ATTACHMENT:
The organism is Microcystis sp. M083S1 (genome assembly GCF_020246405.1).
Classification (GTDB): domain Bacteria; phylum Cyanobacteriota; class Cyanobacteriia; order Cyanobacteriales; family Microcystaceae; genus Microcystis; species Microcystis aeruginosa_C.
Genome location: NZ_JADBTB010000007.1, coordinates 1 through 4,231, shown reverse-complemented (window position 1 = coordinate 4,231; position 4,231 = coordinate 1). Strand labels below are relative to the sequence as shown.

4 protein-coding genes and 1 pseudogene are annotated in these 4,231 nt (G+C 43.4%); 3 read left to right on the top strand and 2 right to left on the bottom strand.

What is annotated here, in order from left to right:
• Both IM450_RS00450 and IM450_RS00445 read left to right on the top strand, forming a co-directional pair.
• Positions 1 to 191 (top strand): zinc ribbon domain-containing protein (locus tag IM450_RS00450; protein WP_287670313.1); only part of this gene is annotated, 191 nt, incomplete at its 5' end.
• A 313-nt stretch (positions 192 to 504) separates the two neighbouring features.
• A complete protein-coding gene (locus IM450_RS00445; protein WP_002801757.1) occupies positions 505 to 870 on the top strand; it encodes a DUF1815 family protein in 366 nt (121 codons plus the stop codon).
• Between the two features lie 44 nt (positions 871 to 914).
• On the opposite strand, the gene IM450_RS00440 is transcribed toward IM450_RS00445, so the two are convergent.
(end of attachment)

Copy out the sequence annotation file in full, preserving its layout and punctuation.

The organism is Microcystis sp. M083S1 (genome assembly GCF_020246405.1).
Classification (GTDB): domain Bacteria; phylum Cyanobacteriota; class Cyanobacteriia; order Cyanobacteriales; family Microcystaceae; genus Microcystis; species Microcystis aeruginosa_C.
Genome location: NZ_JADBTB010000007.1, coordinates 1 through 4,231, shown reverse-complemented (window position 1 = coordinate 4,231; position 4,231 = coordinate 1). Strand labels below are relative to the sequence as shown.

4 protein-coding genes and 1 pseudogene are annotated in these 4,231 nt (G+C 43.4%); 3 read left to right on the top strand and 2 right to left on the bottom strand.

What is annotated here, in order from left to right:
• Both IM450_RS00450 and IM450_RS00445 read left to right on the top strand, forming a co-directional pair.
• Positions 1 to 191 (top strand): zinc ribbon domain-containing protein (locus tag IM450_RS00450; protein WP_287670313.1); only part of this gene is annotated, 191 nt, incomplete at its 5' end.
• A 313-nt stretch (positions 192 to 504) separates the two neighbouring features.
• A complete protein-coding gene (locus IM450_RS00445; protein WP_002801757.1) occupies positions 505 to 870 on the top strand; it encodes a DUF1815 family protein in 366 nt (121 codons plus the stop codon).
• Between the two features lie 44 nt (positions 871 to 914).
• On the opposite strand, the gene IM450_RS00440 is transcribed toward IM450_RS00445, so the two are convergent.